How To Swap The Roof On Our 1955 Chevy Wagon With Kev’s Rod & Custom
By Brian Brennan – Photography By the Author – Videography By Ryan Foss Productions
Sometimes hot rodders have been known to “drive the long way around the barn” to get to their final goal. It sure seems like that’s the case for our Modern Rodding Project 1955 Chevy Wagon. We’ve been tinkering with small projects so far, like removing and replacing the spare tire well as well as the tailgate, with special thanks to Danchuk for helping us out on those projects. But the latest effort is a doozy. We want to keep the patina look but upgrade and make the remainder of our 1955 Chevy wagon.
The first step was to go through the self-analysis of the sheetmetal. Well, it’s loaded with what you would expect from years of hard-earned patina–thoroughly abused paint (or lack thereof) and rust. Really good rust; you know, the kind that you can see through! That was our first clue that something had to be done to our 1955 Chevy wagon roof–patina is good, holes aren’t. Upon close inspection and the fact that we could see through the holes in the roof in the rain gutter area had us scratching our heads.
Apparently, Plato, the Greek philosopher dude, had a rust problem on his Chevy wagon. His writings were once translated to say: “The true creator is necessity, who is the mother of our invention.” And that’s exactly where we found ourselves. We needed to think and come up with a solution.
Our solution was to find another 1955 Chevy wagon and cut the patina roof off of it and install it on our wagon. As I was writing this out it sure sounds like a marginal idea at best. But alas, that’s what we did. We found another patina-ridden wagon and removed the roof from it and took our Swiss cheese–looking roof off and replaced it with another one that looked just as “bad” minus the “rust windows.”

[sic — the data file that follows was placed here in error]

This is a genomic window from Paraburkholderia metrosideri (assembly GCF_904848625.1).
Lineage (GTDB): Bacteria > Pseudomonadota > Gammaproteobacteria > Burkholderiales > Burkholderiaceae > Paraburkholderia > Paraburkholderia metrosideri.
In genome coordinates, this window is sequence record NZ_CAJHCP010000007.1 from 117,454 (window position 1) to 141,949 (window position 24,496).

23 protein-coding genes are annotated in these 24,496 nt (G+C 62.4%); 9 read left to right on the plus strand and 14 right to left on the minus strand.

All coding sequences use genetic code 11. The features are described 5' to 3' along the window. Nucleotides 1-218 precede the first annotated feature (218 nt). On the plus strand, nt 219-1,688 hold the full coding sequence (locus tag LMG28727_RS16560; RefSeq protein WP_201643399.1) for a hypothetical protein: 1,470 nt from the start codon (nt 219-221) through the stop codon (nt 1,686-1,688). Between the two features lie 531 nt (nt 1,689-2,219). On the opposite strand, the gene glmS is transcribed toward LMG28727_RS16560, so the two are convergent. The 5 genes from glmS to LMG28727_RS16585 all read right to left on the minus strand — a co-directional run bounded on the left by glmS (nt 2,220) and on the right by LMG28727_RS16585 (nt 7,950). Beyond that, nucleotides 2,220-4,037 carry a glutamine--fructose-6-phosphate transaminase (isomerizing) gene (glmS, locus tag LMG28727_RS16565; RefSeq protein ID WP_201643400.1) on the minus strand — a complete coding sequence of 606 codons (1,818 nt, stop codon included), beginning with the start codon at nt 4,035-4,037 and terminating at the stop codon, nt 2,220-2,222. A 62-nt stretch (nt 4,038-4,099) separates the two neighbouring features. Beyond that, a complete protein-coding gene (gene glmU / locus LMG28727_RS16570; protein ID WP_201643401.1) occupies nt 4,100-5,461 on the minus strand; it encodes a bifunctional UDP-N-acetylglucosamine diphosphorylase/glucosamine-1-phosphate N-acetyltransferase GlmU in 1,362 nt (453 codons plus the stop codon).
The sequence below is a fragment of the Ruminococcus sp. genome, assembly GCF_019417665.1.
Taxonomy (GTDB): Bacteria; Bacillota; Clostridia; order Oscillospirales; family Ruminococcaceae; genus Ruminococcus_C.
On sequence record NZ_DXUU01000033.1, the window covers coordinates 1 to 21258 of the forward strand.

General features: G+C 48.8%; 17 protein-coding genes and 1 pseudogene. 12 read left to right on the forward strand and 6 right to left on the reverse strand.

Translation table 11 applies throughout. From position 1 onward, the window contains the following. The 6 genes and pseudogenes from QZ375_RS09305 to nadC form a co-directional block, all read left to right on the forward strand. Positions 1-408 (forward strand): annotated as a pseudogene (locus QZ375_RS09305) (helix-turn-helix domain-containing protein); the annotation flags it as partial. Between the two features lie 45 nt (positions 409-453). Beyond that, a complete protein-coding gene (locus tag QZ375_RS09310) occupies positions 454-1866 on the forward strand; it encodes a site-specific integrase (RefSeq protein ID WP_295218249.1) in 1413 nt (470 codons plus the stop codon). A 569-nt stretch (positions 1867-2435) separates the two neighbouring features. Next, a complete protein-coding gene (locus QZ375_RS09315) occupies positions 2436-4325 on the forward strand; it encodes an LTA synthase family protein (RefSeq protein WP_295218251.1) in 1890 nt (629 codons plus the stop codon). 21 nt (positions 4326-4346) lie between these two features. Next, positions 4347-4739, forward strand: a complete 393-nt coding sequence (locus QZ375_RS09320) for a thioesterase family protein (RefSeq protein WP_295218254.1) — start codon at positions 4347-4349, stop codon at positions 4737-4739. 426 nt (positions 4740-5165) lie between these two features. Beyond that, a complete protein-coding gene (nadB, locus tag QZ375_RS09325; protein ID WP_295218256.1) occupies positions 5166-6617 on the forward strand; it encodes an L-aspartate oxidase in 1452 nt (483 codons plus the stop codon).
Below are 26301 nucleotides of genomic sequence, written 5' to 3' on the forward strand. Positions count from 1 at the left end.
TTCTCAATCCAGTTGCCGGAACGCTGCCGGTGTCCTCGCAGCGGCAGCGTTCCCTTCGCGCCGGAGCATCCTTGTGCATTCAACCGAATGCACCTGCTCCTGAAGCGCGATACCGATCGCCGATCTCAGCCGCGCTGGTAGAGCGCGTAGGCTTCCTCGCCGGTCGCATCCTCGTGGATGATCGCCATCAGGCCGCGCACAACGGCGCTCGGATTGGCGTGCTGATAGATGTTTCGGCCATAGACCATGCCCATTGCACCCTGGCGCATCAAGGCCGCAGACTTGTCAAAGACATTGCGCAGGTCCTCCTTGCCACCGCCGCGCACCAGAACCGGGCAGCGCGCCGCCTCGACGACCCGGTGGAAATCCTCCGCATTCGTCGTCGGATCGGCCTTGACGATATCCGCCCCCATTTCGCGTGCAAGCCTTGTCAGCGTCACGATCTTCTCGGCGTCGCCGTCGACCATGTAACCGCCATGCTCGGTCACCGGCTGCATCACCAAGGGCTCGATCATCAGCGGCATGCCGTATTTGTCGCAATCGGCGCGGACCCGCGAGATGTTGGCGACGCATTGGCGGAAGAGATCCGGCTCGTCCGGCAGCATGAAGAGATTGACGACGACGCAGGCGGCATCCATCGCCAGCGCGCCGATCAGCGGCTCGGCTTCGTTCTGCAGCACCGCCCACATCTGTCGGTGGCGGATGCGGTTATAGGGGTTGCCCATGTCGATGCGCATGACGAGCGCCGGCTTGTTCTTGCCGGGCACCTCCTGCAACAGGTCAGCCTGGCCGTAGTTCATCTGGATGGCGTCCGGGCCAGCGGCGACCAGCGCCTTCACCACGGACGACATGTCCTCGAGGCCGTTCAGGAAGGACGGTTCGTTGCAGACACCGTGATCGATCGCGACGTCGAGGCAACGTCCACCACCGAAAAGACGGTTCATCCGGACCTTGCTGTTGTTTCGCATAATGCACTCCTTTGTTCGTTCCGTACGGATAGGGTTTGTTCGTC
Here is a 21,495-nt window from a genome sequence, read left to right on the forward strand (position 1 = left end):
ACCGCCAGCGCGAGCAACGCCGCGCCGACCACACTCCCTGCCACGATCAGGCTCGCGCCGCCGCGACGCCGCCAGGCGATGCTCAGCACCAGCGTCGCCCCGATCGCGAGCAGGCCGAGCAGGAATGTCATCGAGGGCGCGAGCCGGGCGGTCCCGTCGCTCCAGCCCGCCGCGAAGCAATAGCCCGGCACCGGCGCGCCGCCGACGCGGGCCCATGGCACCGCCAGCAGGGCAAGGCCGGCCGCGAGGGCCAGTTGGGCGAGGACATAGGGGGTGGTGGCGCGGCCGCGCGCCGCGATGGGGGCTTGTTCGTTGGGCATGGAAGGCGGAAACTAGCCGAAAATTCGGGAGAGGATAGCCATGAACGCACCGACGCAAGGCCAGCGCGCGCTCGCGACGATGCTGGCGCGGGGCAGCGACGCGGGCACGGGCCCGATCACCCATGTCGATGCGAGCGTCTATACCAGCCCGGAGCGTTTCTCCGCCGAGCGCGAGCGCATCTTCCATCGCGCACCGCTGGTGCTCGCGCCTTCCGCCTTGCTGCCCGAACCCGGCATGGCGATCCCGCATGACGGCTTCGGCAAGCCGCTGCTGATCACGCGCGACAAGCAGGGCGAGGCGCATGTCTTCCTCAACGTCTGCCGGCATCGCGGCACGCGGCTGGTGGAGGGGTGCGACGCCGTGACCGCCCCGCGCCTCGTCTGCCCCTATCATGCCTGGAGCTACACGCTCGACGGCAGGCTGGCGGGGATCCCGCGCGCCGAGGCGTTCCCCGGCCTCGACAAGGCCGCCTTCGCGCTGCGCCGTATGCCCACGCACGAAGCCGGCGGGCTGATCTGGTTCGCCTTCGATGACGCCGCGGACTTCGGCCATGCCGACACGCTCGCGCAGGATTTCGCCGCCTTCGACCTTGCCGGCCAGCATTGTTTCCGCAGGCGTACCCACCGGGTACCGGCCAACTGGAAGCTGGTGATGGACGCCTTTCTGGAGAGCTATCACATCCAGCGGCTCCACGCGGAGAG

We figured if we came up with this idea there must be other rodders with equally as questionable intellect and we should share the step-by-step approach. Working in our In The Garage Media Tech Center we began the process. Since a project like this really requires a metal man with expertise and a great deal of confidence, we knew exactly who to go to. For this we turned to Kev Elliott of Kev’s Rod & Custom located nearby. Elliott is truly a metal man supreme, but he’s also a “magazine guy” so he understood our dilemma of needing the work done but also in such a way that we could share what was done for the rest of us to see.
Increasing The Overall Strength & Rigidity
An important step was to brace the sheetmetal (doors, windshield, tailgate, and so on) areas other than the roof so nothing moves. We want the sheetmetal to stay in position so when the roof is removed it will stay in position so that the new top will drop into position. There will be some adjustment, but the new top should go on without much drama. There will be bracing in the windshield, side windows, across the back, and several X-braces throughout the interior. Once this bracing is in position, we can cut the wagon roof off. Remember, there will be no bracing attaching to the roof.
Something to keep in mind, you might want to keep some POR-15 on hand as you will want to paint exposed areas within the pillars that show rust. (All the pillars will be showing rust.) Make sure not to get POR-15 on any areas to be welded; that’s a no-no.
Matching Cuts To Body Lines & Making Templates
Next you are going to match the posts that remain on the car and what’s been removed from the new top. The curved area near each of the window pillars is particularly important. Elliott made cardboard templates from the curves on the car to now copy over to the new roof. It’s especially important at all the door/pillar areas.
Ready For Liftoff
With the bracing in place, the appropriate cuts made it so the top can be peeled off. Once the cuts are matched to the new top and the original sheetmetal the top can be lowered into position. In our case we used our SnapTrac crane to easily move the top around and get it into position. If you don’t have some form of crane to lift the new top it will take at least four (six would be better) guys to lift, position, and lower into place.
Read More: 1955 Wagon Spare Tire Delete
Patience Is Key
It will take some repositioning and trimming to make all the corners fit but patience will win out. The result is the removal of a very weak roof and a new sturdy one installed. Also, we have managed to keep the patina appearance, which was one of our primary goals. Next up, we will begin working on the suspension and the powertrain. MR
Kev’s Rod & Custom